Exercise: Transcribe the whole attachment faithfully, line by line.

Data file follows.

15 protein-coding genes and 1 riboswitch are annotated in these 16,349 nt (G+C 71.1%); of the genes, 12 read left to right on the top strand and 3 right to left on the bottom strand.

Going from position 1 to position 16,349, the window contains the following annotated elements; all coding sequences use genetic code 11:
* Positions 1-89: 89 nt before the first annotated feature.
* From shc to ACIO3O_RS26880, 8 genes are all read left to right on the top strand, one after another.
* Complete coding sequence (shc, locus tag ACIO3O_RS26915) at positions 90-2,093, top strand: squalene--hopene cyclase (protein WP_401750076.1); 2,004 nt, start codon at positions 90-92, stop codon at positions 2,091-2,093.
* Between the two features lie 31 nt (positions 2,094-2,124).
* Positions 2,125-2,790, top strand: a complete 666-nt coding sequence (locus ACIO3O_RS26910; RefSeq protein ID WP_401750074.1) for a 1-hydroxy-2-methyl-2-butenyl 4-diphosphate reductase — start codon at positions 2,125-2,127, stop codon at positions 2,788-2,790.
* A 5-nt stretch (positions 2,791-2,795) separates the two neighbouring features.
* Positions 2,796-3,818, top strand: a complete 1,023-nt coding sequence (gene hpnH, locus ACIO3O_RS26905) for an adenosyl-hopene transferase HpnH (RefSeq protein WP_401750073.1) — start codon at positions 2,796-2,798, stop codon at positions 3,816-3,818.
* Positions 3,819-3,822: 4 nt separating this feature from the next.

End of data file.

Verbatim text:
15 protein-coding genes and 1 riboswitch are annotated in these 16,349 nt (G+C 71.1%); of the genes, 12 read left to right on the top strand and 3 right to left on the bottom strand.

Going from position 1 to position 16,349, the window contains the following annotated elements; all coding sequences use genetic code 11:
* Positions 1-89: 89 nt before the first annotated feature.
* From shc to ACIO3O_RS26880, 8 genes are all read left to right on the top strand, one after another.
* Complete coding sequence (shc, locus tag ACIO3O_RS26915) at positions 90-2,093, top strand: squalene--hopene cyclase (protein WP_401750076.1); 2,004 nt, start codon at positions 90-92, stop codon at positions 2,091-2,093.
* Between the two features lie 31 nt (positions 2,094-2,124).
* Positions 2,125-2,790, top strand: a complete 666-nt coding sequence (locus ACIO3O_RS26910; RefSeq protein ID WP_401750074.1) for a 1-hydroxy-2-methyl-2-butenyl 4-diphosphate reductase — start codon at positions 2,125-2,127, stop codon at positions 2,788-2,790.
* A 5-nt stretch (positions 2,791-2,795) separates the two neighbouring features.
* Positions 2,796-3,818, top strand: a complete 1,023-nt coding sequence (gene hpnH, locus ACIO3O_RS26905) for an adenosyl-hopene transferase HpnH (RefSeq protein WP_401750073.1) — start codon at positions 2,796-2,798, stop codon at positions 3,816-3,818.
* Positions 3,819-3,822: 4 nt separating this feature from the next.